THE VERY WORDS 'palace' and 'villa' have such different connotations in Italy, where they originated, than in other countries to which their use has spread, that a brief indication of their Italian origins and use is perhaps desirable. Originating in the Palace of the Caesars on the Palatine Hill, the word palatium was in early medieval times employed to denote the residences of popes, emperors and kings, in the same way as it is still used today in England for royalty and great ecclesiastics. But already in fourteenth-century Italy it was applied to the dwellings of those who held the reins of power -- the houses of the podestàs and captains of the people were called Palazzo del Podestà or Palazzo del Capitano. Thus by natural evolution when various individual families seized power, and created the signorie that dominated the small Italian city states, their houses were also called palaces, and the practice spread until the word was applied to the house of any particularly powerful family or person, impressive for its magnificence, until today in Italy palazzo is used to describe almost any large building, even blocks of flats and offices.
From the palatial pleasure houses of the Roman emperors and patricians, in medieval times the word 'villa' came to signify a country estate, of which the landowner's castle or house was simply a functional part. It is evident, however, from the chapter devoted to life in the villa in the late thirteenthcentury treatise on agriculture of Pietro de' Crescenzi, that the conception of this as a pleasure house already existed long before the humanist movement, inspired by the classical poets' descriptions of life in the villa as an aesthetic setting for the repose of a cultivated man of letters, resulted in the transformation of the villa into a palatial country house surrounded by magnificent gardens.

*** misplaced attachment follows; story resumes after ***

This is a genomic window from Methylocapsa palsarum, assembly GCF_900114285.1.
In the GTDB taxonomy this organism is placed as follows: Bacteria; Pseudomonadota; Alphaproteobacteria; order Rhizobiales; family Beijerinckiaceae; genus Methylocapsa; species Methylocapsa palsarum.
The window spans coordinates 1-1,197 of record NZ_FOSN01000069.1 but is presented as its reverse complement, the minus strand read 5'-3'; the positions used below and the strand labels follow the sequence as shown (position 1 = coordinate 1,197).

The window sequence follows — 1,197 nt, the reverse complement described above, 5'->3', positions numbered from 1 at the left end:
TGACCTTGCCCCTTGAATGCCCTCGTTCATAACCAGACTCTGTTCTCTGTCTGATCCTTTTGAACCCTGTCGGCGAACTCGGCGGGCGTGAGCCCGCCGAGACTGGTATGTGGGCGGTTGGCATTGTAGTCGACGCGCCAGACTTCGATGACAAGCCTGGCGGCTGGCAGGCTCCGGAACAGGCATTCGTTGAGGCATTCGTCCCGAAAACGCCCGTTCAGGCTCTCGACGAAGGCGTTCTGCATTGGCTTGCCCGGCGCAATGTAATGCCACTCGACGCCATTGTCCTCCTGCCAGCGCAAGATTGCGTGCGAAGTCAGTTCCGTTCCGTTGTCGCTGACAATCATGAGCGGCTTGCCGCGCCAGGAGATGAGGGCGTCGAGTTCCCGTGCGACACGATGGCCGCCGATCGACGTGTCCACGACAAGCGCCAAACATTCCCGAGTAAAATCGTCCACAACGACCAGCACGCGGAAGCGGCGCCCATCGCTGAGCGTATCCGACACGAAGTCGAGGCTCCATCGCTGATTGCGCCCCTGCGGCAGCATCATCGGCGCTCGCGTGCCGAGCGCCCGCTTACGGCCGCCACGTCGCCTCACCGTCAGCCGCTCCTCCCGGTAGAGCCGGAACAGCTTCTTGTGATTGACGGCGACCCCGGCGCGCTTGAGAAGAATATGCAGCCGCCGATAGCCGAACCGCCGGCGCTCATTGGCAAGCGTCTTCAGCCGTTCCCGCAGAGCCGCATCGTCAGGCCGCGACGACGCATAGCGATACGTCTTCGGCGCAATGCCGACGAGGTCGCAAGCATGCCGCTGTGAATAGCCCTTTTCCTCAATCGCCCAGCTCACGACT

By the beginning of the fifteenth century, the increasing security, especially of cities, enabled the evergrowing wealth of private citizens to be displayed in the form of magnificent family palaces, that replaced the baronial strongholds and towers of medieval times. Hitherto Venice had been the only city in which such conditions reigned since a very early period -- already in the eleventh and twelfth centuries her merchant princes had built themselves palaces under the less formal denomination of Ca' or house, such as Ca' da Mosto, Ca' Farsetti and Ca' Loredan. In Genoa and Tuscany wealthy noble families such as the Doria, Tolomei and Guinigi had already built themselves palatial houses, but it was really only in the Florence of the Medici that security, wealth and aesthetic consciousness combined to produce the first great palaces and villas of the Renaissance, whose influence spread all over Italy. It is for this reason that the Renaissance has been chosen as the starting point of this brief survey of Italian villas and palaces.